What You Should Know About Ischemic Stroke

What You Should Know About Ischemic StrokeUnfortunately, strokes are very common in the United States. Therefore, doctors and nurses should be prepared and ready to handle and provide the necessary care for patients experiencing a stroke. However, if an individual does not receive the immediate diagnosis and care that they need, there is a high chance that they will suffer long-term complications and become physically disabled for the rest of their lives.

As a result, they may never be able to do anything that they did before the stroke occurred, and medical expenses, lost income, and pain and suffering may begin to play a significant role in their life. This can cause serious stress, frustration, and overwhelmingness as you know in the back of your mind that if you received the proper care and treatment, you or your loved one may have had a very different quality of life than right now.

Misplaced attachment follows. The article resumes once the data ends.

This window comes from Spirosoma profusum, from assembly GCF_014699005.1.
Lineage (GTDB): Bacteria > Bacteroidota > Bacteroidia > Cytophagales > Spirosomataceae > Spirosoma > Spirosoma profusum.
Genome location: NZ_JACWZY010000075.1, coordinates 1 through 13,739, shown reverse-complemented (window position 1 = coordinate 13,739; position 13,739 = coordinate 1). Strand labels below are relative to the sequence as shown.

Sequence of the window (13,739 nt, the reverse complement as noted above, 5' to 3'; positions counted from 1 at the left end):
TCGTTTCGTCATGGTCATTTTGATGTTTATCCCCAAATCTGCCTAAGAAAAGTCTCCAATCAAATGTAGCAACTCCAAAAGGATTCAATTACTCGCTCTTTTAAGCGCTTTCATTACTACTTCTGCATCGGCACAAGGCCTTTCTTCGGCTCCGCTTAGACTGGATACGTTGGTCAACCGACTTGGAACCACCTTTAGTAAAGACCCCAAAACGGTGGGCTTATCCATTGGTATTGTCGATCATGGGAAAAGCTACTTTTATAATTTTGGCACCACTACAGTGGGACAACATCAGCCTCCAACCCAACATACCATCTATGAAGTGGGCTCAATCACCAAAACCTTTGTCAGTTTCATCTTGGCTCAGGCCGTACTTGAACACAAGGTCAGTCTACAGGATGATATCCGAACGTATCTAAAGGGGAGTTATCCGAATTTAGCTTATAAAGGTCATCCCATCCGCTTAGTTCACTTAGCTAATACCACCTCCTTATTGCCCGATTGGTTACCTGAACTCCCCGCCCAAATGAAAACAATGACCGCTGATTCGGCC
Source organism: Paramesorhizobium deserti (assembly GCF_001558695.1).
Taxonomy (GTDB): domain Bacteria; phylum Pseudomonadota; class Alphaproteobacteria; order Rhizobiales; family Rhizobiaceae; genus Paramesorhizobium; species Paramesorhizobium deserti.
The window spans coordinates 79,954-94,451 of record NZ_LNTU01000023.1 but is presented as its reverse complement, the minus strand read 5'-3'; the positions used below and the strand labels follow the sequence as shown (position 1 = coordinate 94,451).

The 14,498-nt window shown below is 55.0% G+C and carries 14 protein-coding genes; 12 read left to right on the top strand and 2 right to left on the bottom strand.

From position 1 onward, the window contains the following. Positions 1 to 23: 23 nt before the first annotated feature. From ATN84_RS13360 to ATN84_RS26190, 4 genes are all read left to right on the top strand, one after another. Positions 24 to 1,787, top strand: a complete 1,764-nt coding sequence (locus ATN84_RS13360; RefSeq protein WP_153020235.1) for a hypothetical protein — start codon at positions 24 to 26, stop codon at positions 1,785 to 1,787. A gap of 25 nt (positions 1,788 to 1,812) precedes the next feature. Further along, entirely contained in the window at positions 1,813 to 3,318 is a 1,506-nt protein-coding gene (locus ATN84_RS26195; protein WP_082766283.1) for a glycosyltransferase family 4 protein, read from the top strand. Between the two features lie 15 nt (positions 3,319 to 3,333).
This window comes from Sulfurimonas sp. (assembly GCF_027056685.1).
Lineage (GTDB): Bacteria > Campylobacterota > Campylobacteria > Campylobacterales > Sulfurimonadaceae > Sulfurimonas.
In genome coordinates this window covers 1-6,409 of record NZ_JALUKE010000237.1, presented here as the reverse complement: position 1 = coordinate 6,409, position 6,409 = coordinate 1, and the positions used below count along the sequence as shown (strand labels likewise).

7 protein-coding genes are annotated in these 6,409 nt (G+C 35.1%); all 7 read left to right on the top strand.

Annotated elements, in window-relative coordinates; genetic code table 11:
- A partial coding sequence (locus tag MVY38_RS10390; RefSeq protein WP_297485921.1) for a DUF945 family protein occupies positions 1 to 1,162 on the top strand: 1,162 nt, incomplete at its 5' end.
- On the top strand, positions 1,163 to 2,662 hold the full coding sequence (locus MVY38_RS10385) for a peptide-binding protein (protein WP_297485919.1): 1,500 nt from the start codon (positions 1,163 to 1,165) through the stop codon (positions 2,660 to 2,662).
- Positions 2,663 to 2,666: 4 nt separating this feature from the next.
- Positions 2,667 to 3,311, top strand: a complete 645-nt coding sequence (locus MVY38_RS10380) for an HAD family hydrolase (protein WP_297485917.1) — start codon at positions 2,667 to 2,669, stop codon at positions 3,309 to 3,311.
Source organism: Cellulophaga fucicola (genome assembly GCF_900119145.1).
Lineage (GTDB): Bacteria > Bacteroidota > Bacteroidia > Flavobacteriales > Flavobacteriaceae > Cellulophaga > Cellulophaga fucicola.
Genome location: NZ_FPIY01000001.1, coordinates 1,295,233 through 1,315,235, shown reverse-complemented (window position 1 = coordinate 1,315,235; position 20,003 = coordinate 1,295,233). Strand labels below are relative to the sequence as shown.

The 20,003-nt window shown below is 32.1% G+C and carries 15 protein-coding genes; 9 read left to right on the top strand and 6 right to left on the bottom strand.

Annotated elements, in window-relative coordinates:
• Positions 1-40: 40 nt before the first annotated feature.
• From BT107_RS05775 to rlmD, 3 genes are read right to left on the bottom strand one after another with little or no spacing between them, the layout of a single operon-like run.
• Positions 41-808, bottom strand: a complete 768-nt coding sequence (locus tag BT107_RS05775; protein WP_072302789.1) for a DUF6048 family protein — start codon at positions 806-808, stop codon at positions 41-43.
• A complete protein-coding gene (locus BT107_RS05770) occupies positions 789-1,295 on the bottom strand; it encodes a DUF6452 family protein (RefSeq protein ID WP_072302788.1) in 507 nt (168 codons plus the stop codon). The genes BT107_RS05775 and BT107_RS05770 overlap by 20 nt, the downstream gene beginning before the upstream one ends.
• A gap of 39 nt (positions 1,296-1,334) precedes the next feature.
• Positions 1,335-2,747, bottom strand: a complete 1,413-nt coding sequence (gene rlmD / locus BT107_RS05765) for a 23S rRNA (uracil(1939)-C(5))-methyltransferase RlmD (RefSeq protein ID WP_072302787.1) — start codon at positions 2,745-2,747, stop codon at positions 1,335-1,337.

What is an ischemic stroke?

According to the Mayo Clinic, an ischemic stroke happens “when the blood supply to part of the brain is interrupted or reduced, preventing brain tissue from getting oxygen and nutrients.” When the brain is unable to get the proper oxygen and nutrients it needs, the cells will start to become permanently damaged within a few short minutes. An ischemic stroke is considered a medical emergency. Therefore, the sooner a person is treated for this type of stroke, the less likely they will have permanent brain damage, become physically disabled, or pass away.

Data and statistics on strokes in the United States

According to the Centers for Disease Control and Prevention (CDC), a person has a stroke every 40 seconds, and a person passes away from a stroke every three minutes and 14 seconds in the United States. To make matters worse, close to 800,000 Americans die from experiencing strokes annually. The CDC also states that “stroke is the leading cause of serious long-term disability.” Each of these statistics are extremely alarming and should be taken into consideration by all individuals and healthcare professionals.

What are the symptoms of an ischemic stroke?

If you suspect that you or someone you know may be currently having or already had a stroke, there are certain signs and symptoms you can look out for, such as:

  • Speaking and comprehension issues